- ^ Processed eggs go through washing to remove blemishes; however, this also destroys a protective barrier called the cuticle, thus reducing their self-life and explains why eggs are kept below 45°F or ~7°C.
- ^ The packing date of an egg carton is listed by Julian day, where each number represents a day of the year. (I.e., `1` equals Jan. 1st, and 365 equals Dec. 31st.)
P.S. Please note, though this likely has broader relevance, this information refers to eggs packed in the USA. Eggs are not usually refrigerated outside the USA.
6. Arguably Obsolete Radioactive Fire Alarms
When last were your smoke alarms tested? Maybe you knocked it off the kitchen ceiling. I would totally never do that, but maybe it annoyed you by–as a random example–alarming every time you used my–your stove or toaster.
However, did you consider that you may have the wrong type of smoke detector? In some regions, you can find two types of detectors for sale: the original method of a RADIOACTIVE ionization chamber and a newer one that uses a bit of light detection like we humans do (photoelectric).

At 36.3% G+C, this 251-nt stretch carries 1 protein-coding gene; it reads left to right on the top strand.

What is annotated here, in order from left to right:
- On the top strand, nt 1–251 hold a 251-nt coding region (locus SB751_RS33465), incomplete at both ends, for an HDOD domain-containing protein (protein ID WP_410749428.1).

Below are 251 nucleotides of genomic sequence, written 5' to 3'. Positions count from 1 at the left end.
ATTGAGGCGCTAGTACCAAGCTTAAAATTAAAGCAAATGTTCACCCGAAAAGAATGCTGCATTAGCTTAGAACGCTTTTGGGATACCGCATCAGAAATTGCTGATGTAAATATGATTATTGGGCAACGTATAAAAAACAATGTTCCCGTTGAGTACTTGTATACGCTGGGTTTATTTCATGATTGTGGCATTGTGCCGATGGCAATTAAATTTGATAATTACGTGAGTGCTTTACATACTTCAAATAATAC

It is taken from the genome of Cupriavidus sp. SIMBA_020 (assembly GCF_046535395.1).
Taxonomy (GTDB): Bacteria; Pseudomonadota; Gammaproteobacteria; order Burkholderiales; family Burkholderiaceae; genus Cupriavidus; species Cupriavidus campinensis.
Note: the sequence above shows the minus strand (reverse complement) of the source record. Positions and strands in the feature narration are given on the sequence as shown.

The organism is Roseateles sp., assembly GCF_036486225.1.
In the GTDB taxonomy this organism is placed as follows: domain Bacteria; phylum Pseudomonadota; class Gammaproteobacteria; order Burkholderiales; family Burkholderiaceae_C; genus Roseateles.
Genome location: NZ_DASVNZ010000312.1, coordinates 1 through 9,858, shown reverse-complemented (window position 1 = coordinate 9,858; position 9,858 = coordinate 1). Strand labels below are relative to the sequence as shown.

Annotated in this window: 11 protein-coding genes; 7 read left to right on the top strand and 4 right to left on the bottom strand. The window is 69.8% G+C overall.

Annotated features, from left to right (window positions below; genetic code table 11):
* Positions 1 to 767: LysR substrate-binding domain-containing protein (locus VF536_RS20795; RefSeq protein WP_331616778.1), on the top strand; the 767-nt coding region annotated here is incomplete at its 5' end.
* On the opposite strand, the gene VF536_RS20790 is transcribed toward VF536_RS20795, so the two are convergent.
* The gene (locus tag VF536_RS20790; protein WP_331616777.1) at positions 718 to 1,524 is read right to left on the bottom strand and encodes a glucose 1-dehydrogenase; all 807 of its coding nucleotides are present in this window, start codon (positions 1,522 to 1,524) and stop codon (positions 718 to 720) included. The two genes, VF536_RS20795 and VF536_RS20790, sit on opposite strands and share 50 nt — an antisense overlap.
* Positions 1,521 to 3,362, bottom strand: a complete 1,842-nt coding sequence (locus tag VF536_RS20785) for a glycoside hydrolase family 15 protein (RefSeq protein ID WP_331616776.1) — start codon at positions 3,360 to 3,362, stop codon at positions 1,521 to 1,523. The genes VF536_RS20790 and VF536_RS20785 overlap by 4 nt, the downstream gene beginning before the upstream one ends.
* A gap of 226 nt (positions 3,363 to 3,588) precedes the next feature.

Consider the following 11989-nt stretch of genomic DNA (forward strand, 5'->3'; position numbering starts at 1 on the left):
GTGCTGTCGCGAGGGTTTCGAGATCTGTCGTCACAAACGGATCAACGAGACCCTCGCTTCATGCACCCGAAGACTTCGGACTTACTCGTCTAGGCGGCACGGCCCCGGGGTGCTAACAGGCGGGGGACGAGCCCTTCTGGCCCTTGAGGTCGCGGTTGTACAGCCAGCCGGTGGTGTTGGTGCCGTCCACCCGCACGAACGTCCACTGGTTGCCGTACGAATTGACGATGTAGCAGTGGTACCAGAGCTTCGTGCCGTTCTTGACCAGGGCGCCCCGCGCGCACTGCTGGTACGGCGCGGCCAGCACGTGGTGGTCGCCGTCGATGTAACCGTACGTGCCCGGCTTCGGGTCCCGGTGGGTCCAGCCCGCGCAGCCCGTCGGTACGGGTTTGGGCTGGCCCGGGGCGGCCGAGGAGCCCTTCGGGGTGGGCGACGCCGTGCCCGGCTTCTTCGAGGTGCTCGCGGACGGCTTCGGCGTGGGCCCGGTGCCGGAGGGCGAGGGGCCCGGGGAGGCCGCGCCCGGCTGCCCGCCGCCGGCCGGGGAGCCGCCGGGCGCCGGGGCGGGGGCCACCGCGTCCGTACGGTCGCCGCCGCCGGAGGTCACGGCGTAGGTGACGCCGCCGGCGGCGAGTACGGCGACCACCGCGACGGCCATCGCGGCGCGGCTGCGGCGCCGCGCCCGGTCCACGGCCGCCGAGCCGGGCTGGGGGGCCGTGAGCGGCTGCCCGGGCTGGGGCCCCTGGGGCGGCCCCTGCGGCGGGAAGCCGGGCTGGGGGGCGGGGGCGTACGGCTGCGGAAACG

The radioactive Americium-241 isn’t dangerous, yet a part of me feels it is a little excessive. Here’s a quick comparison:
- The Radioactive Ionization Chamber:
- + Gave us a good book: The Radioactive Boy Scout by Ken Silverstein.
- ~ It’s quick to detect active flames like your oven, stove, toaster, car exhaust, or life-threatening fire.
- - Doesn’t always detect smoldering fires, which is a grave fire hazard!
- - Is–albeit slightly–radioactive. Need I say more?
- The Normal Photoelectric Chamber:
- + Quickly detects smoldering fires.
- + Rarely triggers a false alarm.
- - Slowly detects active flames.
My comparison is in favor of photoelectric alarms; however, not all relevant authorities make a preference. It would be reasonable to have both, but generally, I agree that the latter should be preferred.
If you’re looking to further educate yourself, please check out my reference: There are two types of smoke alarm. One of ’em ain’t so good. by Technology Connections.
7. Cucumber Wax